He has a blog called Cosmos in the Lost. Somewhere on it, he claims, if I recall correctly, that Bergoglio is a reader of his. I am not, or not frequently.
He added me to a FB group, Atheist vs Theist.
Now, there are MANY and QUICK people replying to me there. And I am getting notifications about it, so it makes it hard to ignore even one reply while doing something else on FB.
On top of that I see threads cluttered with reply after reply - and no nested, only chronologically serial sequence of threads.
It approximates an oral debate in which one man is heckled by a Yeshiva.
I am not a Jew. I do not consider a Yeshiva an appropriate social place for a Christian. This is not how I like to do my debating.
Let me give an example.
Someone made a claim, I answered it by a reference with link to my blogpost on whether Kepler thought God's thoughts after Him.
I get a reply, implying he can't accept my post since "omniscience excludes freewill". Someone else chimes in and says "omniscience is either omniscience 100% or it is not omniscience" - as if that were the issue.
Now, I was making it very clear in the blog post that YES, if there are two pencils before me, then God very clearly did know from the beginning of the Universe or rather from all eternity which one I was going to pick. Omniscience is 100% omniscience, anything less is not God.
However, this does NOT exclude freewill. The question is namely about the MODE of omniscience.
The guys seriously started treating the following two sentences as equivalent:
- If God knows that I am picking the right pencil, it is logically impossible that it be the left one I pick (though it was not impossible for me to pick it);
- If God knows that I am picking the right pencil, this - through logical impossibility of reverse being factual outcome - excludes my will from even ability to chose in the reverse fashion.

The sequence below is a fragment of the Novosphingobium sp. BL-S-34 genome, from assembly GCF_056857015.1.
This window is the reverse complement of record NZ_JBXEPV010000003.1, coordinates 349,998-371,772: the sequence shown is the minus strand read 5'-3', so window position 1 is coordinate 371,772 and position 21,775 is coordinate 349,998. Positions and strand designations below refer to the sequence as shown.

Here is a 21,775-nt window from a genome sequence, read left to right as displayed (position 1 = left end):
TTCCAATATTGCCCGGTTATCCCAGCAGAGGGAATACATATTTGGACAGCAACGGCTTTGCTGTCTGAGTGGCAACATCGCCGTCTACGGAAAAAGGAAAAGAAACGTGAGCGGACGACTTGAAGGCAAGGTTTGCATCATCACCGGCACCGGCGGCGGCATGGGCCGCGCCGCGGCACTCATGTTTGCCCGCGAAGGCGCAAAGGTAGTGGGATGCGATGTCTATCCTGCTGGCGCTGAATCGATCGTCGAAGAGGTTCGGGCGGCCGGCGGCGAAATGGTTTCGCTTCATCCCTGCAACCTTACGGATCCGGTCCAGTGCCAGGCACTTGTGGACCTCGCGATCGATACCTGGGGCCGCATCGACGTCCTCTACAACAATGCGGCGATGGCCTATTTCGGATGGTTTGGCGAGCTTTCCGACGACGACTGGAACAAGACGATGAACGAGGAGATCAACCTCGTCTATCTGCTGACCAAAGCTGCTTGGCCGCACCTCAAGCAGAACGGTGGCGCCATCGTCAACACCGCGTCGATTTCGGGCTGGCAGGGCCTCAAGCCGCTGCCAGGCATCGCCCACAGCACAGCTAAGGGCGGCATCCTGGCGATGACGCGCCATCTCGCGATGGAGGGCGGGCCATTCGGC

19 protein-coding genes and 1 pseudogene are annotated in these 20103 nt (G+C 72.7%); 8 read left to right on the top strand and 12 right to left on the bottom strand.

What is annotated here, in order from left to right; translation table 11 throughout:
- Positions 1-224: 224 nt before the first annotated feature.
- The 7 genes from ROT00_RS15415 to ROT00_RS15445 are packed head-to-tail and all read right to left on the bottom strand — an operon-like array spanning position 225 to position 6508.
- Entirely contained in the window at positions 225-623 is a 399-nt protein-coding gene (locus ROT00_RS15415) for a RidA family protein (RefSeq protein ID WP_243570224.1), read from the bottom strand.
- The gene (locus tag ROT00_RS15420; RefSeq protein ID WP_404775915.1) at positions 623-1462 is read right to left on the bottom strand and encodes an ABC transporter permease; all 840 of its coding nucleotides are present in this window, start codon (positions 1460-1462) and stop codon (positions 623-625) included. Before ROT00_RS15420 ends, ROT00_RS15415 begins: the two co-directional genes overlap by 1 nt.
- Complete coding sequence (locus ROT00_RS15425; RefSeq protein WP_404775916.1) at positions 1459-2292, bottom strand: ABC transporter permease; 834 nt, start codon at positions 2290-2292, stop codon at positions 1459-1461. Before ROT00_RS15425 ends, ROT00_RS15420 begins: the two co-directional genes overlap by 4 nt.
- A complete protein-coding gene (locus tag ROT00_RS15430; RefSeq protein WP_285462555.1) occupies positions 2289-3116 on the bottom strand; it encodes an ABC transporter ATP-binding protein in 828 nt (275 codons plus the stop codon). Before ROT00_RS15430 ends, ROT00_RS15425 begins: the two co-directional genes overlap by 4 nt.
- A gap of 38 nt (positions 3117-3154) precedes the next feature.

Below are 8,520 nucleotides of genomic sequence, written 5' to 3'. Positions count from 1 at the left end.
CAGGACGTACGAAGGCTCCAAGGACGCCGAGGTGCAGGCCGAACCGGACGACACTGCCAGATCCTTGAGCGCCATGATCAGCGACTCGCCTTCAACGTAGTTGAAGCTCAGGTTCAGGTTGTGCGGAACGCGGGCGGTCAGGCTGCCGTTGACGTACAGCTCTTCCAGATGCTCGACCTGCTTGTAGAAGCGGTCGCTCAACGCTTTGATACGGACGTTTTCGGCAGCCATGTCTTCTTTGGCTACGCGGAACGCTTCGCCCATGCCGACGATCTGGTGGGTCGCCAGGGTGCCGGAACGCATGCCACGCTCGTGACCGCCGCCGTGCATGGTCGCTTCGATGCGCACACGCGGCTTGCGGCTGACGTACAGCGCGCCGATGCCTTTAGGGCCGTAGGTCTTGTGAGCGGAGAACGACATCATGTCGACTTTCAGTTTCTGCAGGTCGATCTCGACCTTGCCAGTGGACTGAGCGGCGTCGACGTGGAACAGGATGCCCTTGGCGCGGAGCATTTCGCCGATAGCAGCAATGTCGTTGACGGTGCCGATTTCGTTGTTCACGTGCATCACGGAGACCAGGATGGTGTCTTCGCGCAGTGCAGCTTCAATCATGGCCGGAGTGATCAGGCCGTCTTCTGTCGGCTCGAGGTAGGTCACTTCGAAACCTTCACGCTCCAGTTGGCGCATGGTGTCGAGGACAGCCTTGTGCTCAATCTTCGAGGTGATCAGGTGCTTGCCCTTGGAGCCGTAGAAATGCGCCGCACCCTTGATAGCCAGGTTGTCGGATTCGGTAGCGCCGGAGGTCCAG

Of these two sentences, the former is true, the latter is false, and treating them as synonymous is a very bad pilpul. And yes, this very clearly means that after some kind of fashion God choose to let created deciders decide in time what God was going to know from all eternity. But it is also true God from eternity knew exactly what persons were possible to create and did not create all of those. So it does not make God less in control over outcomes. But our own choices are meant to be there in His plan.
I have no intention as far as I can arrange (and as far as God hears my prayers) to spend my life in a Yeshiva that is unable to get such a simple logical distinction.
If a seeing man leads a blind man, he can save him from the pit. If a blind man leads a blind man both fall into the pit. If three blind men forcefully try to lead a seeing man who sees the pit, he has reason to get angry.
When they calm down for when it's night over there, I will have to painfully extract relevant comments from the thread - if I am to show you.
Stupidity - as mentioned - erected to sophistication because that is the sophistication that goes in the Yeshiva. Me getting into that kind of company? No. Me letting them decide, whether I can write or not? God preserve me from their dictatorship over my licit exploits! Me letting their errors correct my adhesion to Catholic Truth? No way José! Saint James, Moorkiller, pray for me!
As I complained about how debates go in certain FB groups, this not being the only one, I can say Bill Gates stole a good debating club from me, when in February 2009 he closed down the MSN Groups, and Mark Zuckerberg has not given me back an equivalent. But certain someones are doing it worse than it needs be, avoiding direct debate with me, but tracking me down into quagmires where debate is impossible. If Rosman really wanted to see me debate an atheist, why not use the mirrors I made of debates on youtube or earlier on netscape boards (back when seeing the debate messages nested were an option and when I had access, and when Muslims were not depriving me if sleep by deliberately making noise close to me when seeing me asleep).
Hans Georg Lundahl
Bpi, Georges Pompidou
Saint James the Greater
Apostle, called also Moorkiller
Retrieving parts of discussion:
- NN, a scientific'fact'is never wrong as long as it passes the rigors of the scientific process. all that happens is that a new theory will replace it that is more correct, that describes the principles more accurately. Newtons clockwork universe wasn't wrong it was just surpassed with the quantum relatavistic universe of Einstein. Newtons ideas describe how planets act very well still today.
New blog on the kid : Did Kepler (or if it was Newton) think God's thoughts after him?